By Daniel Little
Charles Tilly (“Chuck” to his friends and colleagues) was one of the world’s most influential social scientists, and his impact on Chinese studies will be long-lasting. His death on April 29, 2008, was a sad loss for many scholarly communities as well as for his friends and family. (See the SSRC memorial page, which includes a series of remembrances about Tilly. Chuck talks in fascinating detail about the evolution of his thinking in a video interview I conducted with him in December 2007.) Tilly was a comparative historical sociologist with a primary interest in French contentious politics, and his writings have had deep impact on several generations of scholars. He helped to define much of the theoretical vocabulary that scholars use to frame their theories and hypotheses about social change, contentious politics, and state formation. The central focus of his empirical and historical research was on France, with important and illuminating treatments of revolution, counter-revolution, popular politics, and mobilization from the Revolution to the Paris uprising of 1968.
(Ed Note: If you would like to see more video like that above, there are seven additional parts to this interview, which you can view at YouTube by following this link.)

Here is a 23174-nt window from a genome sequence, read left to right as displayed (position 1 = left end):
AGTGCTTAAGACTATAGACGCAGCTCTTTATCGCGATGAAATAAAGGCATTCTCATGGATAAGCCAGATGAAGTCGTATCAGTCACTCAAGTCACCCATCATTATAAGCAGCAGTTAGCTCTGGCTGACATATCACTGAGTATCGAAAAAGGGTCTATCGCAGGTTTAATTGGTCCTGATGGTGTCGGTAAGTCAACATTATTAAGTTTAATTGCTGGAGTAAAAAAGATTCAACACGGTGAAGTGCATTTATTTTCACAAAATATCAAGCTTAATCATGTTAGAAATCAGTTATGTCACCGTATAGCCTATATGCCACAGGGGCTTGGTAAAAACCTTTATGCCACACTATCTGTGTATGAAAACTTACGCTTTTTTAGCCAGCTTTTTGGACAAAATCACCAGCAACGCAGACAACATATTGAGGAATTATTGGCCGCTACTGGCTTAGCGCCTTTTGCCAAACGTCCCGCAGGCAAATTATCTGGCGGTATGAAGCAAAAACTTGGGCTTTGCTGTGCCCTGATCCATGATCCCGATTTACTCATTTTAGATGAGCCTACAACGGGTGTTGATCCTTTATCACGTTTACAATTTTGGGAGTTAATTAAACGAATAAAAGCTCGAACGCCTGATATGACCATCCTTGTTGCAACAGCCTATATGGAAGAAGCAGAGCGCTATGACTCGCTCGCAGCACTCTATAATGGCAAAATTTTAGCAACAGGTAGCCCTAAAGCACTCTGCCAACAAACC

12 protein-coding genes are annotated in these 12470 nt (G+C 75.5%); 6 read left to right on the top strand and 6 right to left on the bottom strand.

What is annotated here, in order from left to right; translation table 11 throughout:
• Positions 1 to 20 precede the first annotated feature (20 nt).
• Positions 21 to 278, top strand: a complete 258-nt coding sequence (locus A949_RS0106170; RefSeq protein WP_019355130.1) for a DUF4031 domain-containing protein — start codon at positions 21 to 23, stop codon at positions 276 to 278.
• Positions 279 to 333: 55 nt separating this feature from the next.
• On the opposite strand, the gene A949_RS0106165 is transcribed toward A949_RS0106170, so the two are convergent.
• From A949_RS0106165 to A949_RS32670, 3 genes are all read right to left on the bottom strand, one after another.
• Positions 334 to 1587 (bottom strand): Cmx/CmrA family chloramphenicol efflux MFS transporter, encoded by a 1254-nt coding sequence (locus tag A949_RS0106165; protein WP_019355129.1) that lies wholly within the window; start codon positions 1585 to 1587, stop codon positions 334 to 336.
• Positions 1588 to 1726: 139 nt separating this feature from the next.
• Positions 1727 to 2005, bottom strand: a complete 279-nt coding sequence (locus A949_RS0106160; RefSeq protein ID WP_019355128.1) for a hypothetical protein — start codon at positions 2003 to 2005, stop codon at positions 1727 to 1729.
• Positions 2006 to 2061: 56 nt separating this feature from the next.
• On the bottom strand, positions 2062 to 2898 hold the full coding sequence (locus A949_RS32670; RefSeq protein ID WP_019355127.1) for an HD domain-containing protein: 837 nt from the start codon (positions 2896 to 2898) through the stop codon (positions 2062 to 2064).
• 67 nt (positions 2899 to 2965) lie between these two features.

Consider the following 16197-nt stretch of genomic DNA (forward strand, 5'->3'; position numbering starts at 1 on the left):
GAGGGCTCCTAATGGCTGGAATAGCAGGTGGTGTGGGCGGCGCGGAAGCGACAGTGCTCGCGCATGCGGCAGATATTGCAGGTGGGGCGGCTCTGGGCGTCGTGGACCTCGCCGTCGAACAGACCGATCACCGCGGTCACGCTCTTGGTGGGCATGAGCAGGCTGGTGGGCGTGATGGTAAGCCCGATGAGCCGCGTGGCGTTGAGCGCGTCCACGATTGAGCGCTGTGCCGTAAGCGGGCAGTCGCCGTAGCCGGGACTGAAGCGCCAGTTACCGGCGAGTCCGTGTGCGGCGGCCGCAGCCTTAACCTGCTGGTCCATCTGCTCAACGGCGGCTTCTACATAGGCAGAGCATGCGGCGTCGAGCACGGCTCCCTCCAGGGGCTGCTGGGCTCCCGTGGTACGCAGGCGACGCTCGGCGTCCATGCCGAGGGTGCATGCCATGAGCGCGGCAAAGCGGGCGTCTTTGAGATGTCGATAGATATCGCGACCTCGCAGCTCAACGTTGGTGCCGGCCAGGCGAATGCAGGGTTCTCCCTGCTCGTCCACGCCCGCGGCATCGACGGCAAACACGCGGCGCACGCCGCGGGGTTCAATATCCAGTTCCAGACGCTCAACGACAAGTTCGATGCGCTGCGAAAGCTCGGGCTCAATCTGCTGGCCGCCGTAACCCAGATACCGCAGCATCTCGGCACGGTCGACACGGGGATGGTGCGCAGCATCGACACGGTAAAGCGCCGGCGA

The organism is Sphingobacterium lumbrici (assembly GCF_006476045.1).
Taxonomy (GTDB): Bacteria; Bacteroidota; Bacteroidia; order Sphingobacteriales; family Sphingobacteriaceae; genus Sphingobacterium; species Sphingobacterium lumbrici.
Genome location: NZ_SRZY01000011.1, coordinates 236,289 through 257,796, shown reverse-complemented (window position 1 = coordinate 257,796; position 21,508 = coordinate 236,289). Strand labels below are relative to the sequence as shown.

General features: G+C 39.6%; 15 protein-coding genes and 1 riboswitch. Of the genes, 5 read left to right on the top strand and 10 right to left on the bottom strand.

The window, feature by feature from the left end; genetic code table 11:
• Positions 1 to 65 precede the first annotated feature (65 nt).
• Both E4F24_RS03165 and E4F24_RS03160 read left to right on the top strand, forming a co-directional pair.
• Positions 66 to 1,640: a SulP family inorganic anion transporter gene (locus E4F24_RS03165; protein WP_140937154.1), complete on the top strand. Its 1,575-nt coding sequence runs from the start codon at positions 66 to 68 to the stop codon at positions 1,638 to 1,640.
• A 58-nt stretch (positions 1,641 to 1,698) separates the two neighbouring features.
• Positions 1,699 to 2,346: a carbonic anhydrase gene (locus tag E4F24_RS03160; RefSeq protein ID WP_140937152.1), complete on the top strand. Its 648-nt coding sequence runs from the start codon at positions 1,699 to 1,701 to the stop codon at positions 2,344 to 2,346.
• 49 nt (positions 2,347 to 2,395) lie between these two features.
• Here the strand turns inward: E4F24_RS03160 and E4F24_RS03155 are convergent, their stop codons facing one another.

Chuck was often immersed in the historical specificities of French politics; but his mind always turned to theorizing and conceptualizing the circumstances he studied. And this meant that all of world history was of interest to Chuck. In particular, Chuck paid close attention to the recent literature in Chinese history. Astute references to current research on China can be found throughout many of his later books, including The Politics of Collective Violence. He was always most interested in discovering the “why” of the events that he observed – and how these “why’s” might be portable into other historical settings as well. (One of his last books carried the simple title, Why?.) This is what marked him as a comparative historical sociologist, rather than an historian using the tools of the social sciences. He wanted to understand what explained the course of the large processes he studied, and he felt this was most achievable through comparison across cases. Another title of Chuck’s puts the point vividly: Big Structures, Large Processes, Huge Comparisons. Here Chuck signals his theoretical interests: discovering the “how and why” of large social processes, and discovering what we can learn about social processes through careful comparison across settings.